January 4 - January 10, 1996


COWBOY CORNER: The Edward Nye Fish House may well be the best little adobe in Tucson. Or to rephrase, the best little answer to a decades-old dispute in the city's art community.

The historic Fish House, a part of the Tucson Museum of Art's historic block, at long last gives a permanent home to the museum's Campbell collection of cowboy art and to changing exhibitions of what aficionados call "western realist art." Located to the west of the museum, across a courtyard, it's been rechristened the John K. Goodman Pavilion of Western Art, in honor of the Tucsonan and TMA board member who's been a tireless collector and patron of the genre--he's the one behind the Mountain Oyster Club shows.

Does the house's new status as repository of painted cowboys and bronze snakes settle the old argument about whether western art belongs in the museum?

"One would hope," says Robert Yassin, TMA director. "We've created a space for the best of western art."

And that space not only is lovely, it's architecturally appropriate for the art it will show, art that by and large offers a conservative view of the Old West. Fish, a California businessman transplanted to the Old Pueblo, started building the house as a home for his family in 1868. It's a lovely, thick-walled mud adobe finished with stucco; its ceilings are beamed with wood and saguaro ribs. It was the museum's library a few years back. In its most recent incarnation it housed the private Presidio Gallery, which has now decamped for new quarters out on Tanque Verde Road.

Though there's been bickering for years about whether the museum should go all-western or no-western, Yassin asserts that it's part of TMA's mission as a regional museum to display western art. There's no question that his solution to the rancorous debate is just plain brilliant. He's delighted the western art fans and honored their art by putting it in a sumptuous historic house, a kind of museum within a museum; at the same time, he's freed up space within the museum for contemporary art. The project cost only $140,000, raised by the Friends of Western Art and the museum's Estate of the Art raffle, though Yassin's still raising money for the Goodman Pavilion endowment. And he's also plugging away at a couple of other projects--converting storage space to a gallery, enclosing the museum's odd "outdoor lobby"--that along with the Goodman Pavilion will almost double the museum's current 11,000 square feet of exhibition space within a few years.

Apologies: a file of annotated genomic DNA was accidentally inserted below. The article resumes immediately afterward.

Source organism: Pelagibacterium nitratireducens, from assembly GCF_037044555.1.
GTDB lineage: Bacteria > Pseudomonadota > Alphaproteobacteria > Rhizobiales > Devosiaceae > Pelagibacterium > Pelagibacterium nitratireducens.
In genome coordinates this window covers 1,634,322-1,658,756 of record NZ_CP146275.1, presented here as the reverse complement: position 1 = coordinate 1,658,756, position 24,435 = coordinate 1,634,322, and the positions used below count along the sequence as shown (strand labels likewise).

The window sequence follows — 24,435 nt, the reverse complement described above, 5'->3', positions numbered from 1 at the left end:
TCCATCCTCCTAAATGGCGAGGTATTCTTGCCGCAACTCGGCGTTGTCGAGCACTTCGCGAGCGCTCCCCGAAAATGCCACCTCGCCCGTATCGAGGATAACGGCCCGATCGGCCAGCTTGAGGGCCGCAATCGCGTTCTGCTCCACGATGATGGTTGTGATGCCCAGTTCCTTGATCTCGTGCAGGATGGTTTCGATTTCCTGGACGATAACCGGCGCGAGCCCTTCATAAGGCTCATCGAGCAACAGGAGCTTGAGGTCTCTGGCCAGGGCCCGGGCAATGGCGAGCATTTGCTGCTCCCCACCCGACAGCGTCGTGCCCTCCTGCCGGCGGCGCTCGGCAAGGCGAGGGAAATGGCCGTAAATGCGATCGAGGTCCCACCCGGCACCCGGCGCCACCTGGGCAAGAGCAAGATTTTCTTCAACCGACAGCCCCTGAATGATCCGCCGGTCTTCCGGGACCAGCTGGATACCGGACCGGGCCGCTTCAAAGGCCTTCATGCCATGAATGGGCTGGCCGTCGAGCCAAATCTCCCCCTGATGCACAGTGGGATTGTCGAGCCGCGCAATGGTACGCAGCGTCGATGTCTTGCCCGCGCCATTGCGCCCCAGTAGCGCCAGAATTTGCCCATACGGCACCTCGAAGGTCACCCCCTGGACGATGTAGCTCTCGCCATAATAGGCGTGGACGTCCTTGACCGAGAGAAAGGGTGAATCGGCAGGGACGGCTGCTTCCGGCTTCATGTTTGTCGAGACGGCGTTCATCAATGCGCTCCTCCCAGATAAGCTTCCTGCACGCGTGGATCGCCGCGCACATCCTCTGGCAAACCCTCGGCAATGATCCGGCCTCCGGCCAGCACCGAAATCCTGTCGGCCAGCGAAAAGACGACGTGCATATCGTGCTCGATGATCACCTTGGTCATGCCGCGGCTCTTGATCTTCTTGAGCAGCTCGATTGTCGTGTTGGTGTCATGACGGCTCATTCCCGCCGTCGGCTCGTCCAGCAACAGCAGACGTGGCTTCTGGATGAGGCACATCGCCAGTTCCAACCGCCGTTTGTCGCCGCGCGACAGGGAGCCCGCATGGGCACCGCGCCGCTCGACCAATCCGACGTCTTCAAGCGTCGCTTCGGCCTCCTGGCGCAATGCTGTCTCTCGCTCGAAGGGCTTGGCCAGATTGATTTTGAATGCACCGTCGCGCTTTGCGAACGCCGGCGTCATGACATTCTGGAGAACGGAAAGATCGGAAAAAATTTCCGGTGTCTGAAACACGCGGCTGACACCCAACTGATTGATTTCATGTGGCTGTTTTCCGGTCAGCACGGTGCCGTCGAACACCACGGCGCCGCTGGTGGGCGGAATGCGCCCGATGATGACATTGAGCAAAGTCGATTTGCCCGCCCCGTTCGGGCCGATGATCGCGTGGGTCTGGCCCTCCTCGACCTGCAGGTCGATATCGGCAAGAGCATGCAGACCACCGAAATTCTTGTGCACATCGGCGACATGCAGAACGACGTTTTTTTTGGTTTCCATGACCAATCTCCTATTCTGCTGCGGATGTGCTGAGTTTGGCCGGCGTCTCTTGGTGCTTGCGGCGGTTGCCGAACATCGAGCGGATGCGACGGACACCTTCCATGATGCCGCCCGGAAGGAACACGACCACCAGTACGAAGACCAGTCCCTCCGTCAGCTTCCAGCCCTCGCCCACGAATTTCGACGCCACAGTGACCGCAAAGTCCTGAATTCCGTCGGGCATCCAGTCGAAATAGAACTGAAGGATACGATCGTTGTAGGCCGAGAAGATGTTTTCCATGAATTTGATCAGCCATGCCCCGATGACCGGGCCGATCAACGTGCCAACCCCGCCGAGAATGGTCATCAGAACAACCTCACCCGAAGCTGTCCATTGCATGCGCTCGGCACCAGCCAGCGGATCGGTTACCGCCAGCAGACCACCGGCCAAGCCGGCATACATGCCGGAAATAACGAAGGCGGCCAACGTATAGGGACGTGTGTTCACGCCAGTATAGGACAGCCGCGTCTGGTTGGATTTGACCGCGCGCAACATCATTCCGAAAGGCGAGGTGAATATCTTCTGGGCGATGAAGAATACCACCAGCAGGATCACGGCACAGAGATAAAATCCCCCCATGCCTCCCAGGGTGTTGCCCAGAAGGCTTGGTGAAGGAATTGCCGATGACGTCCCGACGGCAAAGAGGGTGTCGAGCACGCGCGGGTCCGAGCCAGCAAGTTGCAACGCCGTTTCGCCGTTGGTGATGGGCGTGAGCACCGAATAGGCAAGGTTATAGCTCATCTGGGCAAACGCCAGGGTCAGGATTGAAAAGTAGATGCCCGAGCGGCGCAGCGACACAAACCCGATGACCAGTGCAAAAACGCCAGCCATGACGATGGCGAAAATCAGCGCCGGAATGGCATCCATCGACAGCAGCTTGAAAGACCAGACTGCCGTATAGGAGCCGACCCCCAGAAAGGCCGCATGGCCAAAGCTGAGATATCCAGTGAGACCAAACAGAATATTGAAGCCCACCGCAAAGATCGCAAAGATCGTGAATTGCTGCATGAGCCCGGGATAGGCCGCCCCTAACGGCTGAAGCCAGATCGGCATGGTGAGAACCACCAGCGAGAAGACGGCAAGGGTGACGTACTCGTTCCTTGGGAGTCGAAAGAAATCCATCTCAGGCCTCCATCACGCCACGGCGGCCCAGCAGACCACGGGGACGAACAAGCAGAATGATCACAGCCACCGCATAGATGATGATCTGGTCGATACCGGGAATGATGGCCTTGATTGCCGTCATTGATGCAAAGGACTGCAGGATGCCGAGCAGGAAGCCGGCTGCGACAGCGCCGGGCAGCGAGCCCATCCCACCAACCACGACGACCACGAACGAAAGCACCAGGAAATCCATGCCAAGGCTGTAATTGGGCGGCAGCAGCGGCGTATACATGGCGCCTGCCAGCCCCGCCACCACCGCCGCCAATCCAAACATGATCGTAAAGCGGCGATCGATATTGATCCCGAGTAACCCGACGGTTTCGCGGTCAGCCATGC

What's more, completion of the Fish House is another step on the way to Yassin's goal of revitalizing the historic block. The courtyard between the house and the museum will be renovated in the spring into a garden with seating. The Corbett House is on its way to becoming a repository for Arts and Crafts furniture and decorative arts. The Casa Cordova already houses a small museum of early Tucson history. If not quite of Williamsburg proportions, the historic block will be unlike anything the city has now, and its small density of attractions will likely draw visitors downtown. A people-friendly plaza is just what our sorry central city needs.

And as Yassin modestly says, all in all, "It's a much better use of our space."

--Margaret Regan

Gauguin and the Russian Avantgarde Show
World of Escher
Pablov International

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January 4 - January 10, 1996

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